The announced participants in the press conference include St. Louis Mayor Francis Slay, Jazz St. Louis executive director Gene Dobbs Bradford, JSL board president Marian Nunn, and two of Jazz St. Louis' major donors: David Steward, chairman of World Wide Technologies, and Ken Kranzberg, chairman of TricorBraun and of Grand Center's board of directors.
Reached by phone on Monday afternoon, Jazz St. Louis director of operations and artistic administration Bob Bennett understandably was reluctant to disclose details, but when cajoled, did offer up a couple of bits of info.
First, the press conference will be concerned in part with a real estate transaction, but not one involving the Grandel Theatre, 3610 Grandel Square. It's about buying something, but not the Grandel," said Bennett.
The theater has been the subject of speculation since last summer, when The Black Rep, primary tenants for 20 years, were asked by Grand Center to relocate to clear the way for sale to an as-yet-unnamed buyer.
So what sort of real estate transaction might we be talking about here? One obvious answer would involve Jazz St. Louis buying from Grand Center the building at 3536 Washington Ave that houses Jazz at the Bistro - officially known as the Bistro at Grand Center - then refitting or updating it.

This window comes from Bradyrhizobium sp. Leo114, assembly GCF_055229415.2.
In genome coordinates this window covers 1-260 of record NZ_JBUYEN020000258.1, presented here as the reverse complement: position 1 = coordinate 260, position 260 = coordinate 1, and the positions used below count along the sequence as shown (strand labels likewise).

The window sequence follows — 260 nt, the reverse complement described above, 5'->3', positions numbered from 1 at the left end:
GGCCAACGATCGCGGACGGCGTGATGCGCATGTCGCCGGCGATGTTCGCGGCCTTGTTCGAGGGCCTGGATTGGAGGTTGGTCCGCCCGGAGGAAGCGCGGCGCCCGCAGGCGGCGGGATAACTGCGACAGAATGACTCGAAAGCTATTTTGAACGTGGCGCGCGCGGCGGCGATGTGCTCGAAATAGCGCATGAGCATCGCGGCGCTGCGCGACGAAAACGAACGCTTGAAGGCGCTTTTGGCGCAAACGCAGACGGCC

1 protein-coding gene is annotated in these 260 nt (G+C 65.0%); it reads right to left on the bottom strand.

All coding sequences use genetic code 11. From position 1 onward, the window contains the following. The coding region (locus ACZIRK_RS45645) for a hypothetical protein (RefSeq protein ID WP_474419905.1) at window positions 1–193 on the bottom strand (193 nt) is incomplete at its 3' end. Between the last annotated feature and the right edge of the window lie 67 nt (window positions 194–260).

Should they be looking to add square footage, the three-story building just to the west at 3540 Washington Ave formerly was home to the Regional Arts Commission and what's now the Contemporary Art Museum St. Louis, but seems to have been mostly unused since both those organizations moved to their own facilities a few years ago. (An online search on the address turns up no indications of a current tenant, mostly just references to the Greeenberg Van Doren Gallery, which occupied the building before RAC and CAM.)
Second, Bennett also said that Jazz St. Louis will not present a summer series this year at the Bistro, because it will be closed for renovations." Asked whether said renovations involved major structural changes or just a redecorating, he declined to comment further.
Since Jazz St. Louis also currently maintains office space a block away from the Bistro at the Centene Center for the Arts, 3547 Olive, presumably one goal of any expansion or renovation would be to consolidate operations in one place.
While it's hard to imagine how the Bistro could be reconfigured to provide additional space for offices while still being used as a performance venue, adding the building next door would provide adjacent space not only for offices, but for continued expansion of Jazz St. Louis' burgeoning education programs and perhaps other uses as well.